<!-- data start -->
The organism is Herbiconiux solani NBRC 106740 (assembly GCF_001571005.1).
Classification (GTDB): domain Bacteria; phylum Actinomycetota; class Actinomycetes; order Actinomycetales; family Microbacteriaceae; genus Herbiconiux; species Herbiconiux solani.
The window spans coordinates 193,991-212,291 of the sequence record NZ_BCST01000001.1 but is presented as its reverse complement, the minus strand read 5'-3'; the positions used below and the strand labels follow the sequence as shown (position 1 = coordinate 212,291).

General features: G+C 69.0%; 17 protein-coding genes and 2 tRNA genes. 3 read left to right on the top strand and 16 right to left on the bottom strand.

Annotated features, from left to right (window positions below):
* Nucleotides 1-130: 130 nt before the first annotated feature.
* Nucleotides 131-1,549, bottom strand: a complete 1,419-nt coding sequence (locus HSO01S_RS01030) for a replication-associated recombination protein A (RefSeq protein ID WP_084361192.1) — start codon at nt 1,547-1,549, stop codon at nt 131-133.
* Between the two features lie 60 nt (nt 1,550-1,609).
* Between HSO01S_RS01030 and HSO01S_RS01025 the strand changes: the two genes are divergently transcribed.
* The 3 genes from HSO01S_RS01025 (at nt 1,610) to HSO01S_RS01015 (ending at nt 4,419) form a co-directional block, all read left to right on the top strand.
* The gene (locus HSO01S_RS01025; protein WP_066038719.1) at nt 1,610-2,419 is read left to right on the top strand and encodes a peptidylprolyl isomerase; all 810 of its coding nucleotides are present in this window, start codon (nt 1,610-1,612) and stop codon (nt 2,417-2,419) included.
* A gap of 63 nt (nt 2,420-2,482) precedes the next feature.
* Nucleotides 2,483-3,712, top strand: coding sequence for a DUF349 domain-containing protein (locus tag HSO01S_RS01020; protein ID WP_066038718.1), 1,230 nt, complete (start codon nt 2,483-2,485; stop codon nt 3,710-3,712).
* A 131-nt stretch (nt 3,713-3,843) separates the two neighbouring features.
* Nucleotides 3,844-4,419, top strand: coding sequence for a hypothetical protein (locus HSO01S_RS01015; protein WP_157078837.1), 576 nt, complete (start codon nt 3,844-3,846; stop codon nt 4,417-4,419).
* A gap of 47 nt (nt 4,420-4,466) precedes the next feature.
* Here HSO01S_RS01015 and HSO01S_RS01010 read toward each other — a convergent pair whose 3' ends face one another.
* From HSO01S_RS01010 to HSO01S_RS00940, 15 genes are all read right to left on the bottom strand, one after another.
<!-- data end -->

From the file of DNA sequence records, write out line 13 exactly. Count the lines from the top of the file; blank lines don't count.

* Nucleotides 2,483-3,712, top strand: coding sequence for a DUF349 domain-containing protein (locus tag HSO01S_RS01020; protein ID WP_066038718.1), 1,230 nt, complete (start codon nt 2,483-2,485; stop codon nt 3,710-3,712).